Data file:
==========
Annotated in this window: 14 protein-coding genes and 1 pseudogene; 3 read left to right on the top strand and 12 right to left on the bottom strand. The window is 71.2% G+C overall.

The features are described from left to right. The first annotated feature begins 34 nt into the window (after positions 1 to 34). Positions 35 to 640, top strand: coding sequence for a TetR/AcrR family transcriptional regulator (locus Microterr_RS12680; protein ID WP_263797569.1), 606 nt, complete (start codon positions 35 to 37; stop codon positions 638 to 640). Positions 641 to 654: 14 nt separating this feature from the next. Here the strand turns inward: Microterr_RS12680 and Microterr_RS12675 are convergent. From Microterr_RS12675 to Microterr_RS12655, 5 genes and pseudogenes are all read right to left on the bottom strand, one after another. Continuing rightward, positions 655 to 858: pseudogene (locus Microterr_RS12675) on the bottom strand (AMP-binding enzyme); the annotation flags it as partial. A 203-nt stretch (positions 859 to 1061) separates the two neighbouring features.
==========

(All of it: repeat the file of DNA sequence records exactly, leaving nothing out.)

Annotated in this window: 14 protein-coding genes and 1 pseudogene; 3 read left to right on the top strand and 12 right to left on the bottom strand. The window is 71.2% G+C overall.

The features are described from left to right. The first annotated feature begins 34 nt into the window (after positions 1 to 34). Positions 35 to 640, top strand: coding sequence for a TetR/AcrR family transcriptional regulator (locus Microterr_RS12680; protein ID WP_263797569.1), 606 nt, complete (start codon positions 35 to 37; stop codon positions 638 to 640). Positions 641 to 654: 14 nt separating this feature from the next. Here the strand turns inward: Microterr_RS12680 and Microterr_RS12675 are convergent. From Microterr_RS12675 to Microterr_RS12655, 5 genes and pseudogenes are all read right to left on the bottom strand, one after another. Continuing rightward, positions 655 to 858: pseudogene (locus Microterr_RS12675) on the bottom strand (AMP-binding enzyme); the annotation flags it as partial. A 203-nt stretch (positions 859 to 1061) separates the two neighbouring features.